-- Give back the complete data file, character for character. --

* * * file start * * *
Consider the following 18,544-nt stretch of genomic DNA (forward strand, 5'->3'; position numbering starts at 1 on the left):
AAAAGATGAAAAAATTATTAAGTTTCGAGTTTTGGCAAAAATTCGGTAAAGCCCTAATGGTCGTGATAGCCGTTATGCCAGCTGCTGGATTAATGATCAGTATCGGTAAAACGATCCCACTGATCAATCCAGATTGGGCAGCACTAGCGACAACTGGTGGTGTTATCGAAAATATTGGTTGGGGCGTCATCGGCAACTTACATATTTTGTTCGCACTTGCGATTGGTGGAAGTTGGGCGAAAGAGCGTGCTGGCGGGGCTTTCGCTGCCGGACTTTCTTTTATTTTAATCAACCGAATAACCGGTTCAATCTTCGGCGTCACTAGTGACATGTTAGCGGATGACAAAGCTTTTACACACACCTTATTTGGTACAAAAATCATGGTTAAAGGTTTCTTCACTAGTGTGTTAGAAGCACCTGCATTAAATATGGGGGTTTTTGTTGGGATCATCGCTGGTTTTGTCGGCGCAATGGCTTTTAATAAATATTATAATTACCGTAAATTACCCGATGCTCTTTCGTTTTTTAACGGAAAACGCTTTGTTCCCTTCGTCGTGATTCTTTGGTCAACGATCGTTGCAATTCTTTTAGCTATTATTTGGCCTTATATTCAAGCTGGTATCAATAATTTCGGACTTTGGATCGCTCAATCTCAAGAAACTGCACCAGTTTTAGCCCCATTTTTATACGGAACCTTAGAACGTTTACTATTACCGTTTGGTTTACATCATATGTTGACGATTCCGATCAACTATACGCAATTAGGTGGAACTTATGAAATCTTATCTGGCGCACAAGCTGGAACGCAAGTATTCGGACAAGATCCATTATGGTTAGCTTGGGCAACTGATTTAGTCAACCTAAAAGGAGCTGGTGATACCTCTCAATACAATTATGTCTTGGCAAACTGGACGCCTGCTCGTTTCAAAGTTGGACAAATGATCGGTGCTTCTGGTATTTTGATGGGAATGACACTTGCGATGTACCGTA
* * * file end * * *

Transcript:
Consider the following 18,544-nt stretch of genomic DNA (forward strand, 5'->3'; position numbering starts at 1 on the left):
AAAAGATGAAAAAATTATTAAGTTTCGAGTTTTGGCAAAAATTCGGTAAAGCCCTAATGGTCGTGATAGCCGTTATGCCAGCTGCTGGATTAATGATCAGTATCGGTAAAACGATCCCACTGATCAATCCAGATTGGGCAGCACTAGCGACAACTGGTGGTGTTATCGAAAATATTGGTTGGGGCGTCATCGGCAACTTACATATTTTGTTCGCACTTGCGATTGGTGGAAGTTGGGCGAAAGAGCGTGCTGGCGGGGCTTTCGCTGCCGGACTTTCTTTTATTTTAATCAACCGAATAACCGGTTCAATCTTCGGCGTCACTAGTGACATGTTAGCGGATGACAAAGCTTTTACACACACCTTATTTGGTACAAAAATCATGGTTAAAGGTTTCTTCACTAGTGTGTTAGAAGCACCTGCATTAAATATGGGGGTTTTTGTTGGGATCATCGCTGGTTTTGTCGGCGCAATGGCTTTTAATAAATATTATAATTACCGTAAATTACCCGATGCTCTTTCGTTTTTTAACGGAAAACGCTTTGTTCCCTTCGTCGTGATTCTTTGGTCAACGATCGTTGCAATTCTTTTAGCTATTATTTGGCCTTATATTCAAGCTGGTATCAATAATTTCGGACTTTGGATCGCTCAATCTCAAGAAACTGCACCAGTTTTAGCCCCATTTTTATACGGAACCTTAGAACGTTTACTATTACCGTTTGGTTTACATCATATGTTGACGATTCCGATCAACTATACGCAATTAGGTGGAACTTATGAAATCTTATCTGGCGCACAAGCTGGAACGCAAGTATTCGGACAAGATCCATTATGGTTAGCTTGGGCAACTGATTTAGTCAACCTAAAAGGAGCTGGTGATACCTCTCAATACAATTATGTCTTGGCAAACTGGACGCCTGCTCGTTTCAAAGTTGGACAAATGATCGGTGCTTCTGGTATTTTGATGGGAATGACACTTGCGATGTACCGTA